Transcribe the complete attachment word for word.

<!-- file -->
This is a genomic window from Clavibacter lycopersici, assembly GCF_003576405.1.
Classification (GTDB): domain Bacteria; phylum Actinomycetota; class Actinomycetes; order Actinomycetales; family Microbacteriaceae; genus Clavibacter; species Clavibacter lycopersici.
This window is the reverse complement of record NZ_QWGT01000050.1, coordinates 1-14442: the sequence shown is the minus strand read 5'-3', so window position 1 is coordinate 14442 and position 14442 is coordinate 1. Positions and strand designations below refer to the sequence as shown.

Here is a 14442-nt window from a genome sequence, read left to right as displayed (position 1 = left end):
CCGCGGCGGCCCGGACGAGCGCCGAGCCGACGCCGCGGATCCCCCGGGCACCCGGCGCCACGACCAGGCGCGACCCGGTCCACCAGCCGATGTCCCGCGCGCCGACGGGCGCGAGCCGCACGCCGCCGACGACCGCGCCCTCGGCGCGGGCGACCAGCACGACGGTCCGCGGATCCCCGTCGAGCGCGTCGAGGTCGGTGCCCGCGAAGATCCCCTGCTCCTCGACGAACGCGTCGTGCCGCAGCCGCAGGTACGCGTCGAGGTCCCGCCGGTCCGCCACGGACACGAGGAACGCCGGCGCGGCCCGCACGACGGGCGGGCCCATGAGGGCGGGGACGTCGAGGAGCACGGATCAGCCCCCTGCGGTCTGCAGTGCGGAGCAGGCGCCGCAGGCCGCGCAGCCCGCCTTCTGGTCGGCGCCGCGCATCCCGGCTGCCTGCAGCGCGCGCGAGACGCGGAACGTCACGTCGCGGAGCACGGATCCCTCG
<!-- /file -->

This is a genomic window from Clavibacter lycopersici, assembly GCF_003576405.1.
Classification (GTDB): domain Bacteria; phylum Actinomycetota; class Actinomycetes; order Actinomycetales; family Microbacteriaceae; genus Clavibacter; species Clavibacter lycopersici.
This window is the reverse complement of record NZ_QWGT01000050.1, coordinates 1-14442: the sequence shown is the minus strand read 5'-3', so window position 1 is coordinate 14442 and position 14442 is coordinate 1. Positions and strand designations below refer to the sequence as shown.

Here is a 14442-nt window from a genome sequence, read left to right as displayed (position 1 = left end):
CCGCGGCGGCCCGGACGAGCGCCGAGCCGACGCCGCGGATCCCCCGGGCACCCGGCGCCACGACCAGGCGCGACCCGGTCCACCAGCCGATGTCCCGCGCGCCGACGGGCGCGAGCCGCACGCCGCCGACGACCGCGCCCTCGGCGCGGGCGACCAGCACGACGGTCCGCGGATCCCCGTCGAGCGCGTCGAGGTCGGTGCCCGCGAAGATCCCCTGCTCCTCGACGAACGCGTCGTGCCGCAGCCGCAGGTACGCGTCGAGGTCCCGCCGGTCCGCCACGGACACGAGGAACGCCGGCGCGGCCCGCACGACGGGCGGGCCCATGAGGGCGGGGACGTCGAGGAGCACGGATCAGCCCCCTGCGGTCTGCAGTGCGGAGCAGGCGCCGCAGGCCGCGCAGCCCGCCTTCTGGTCGGCGCCGCGCATCCCGGCTGCCTGCAGCGCGCGCGAGACGCGGAACGTCACGTCGCGGAGCACGGATCCCTCG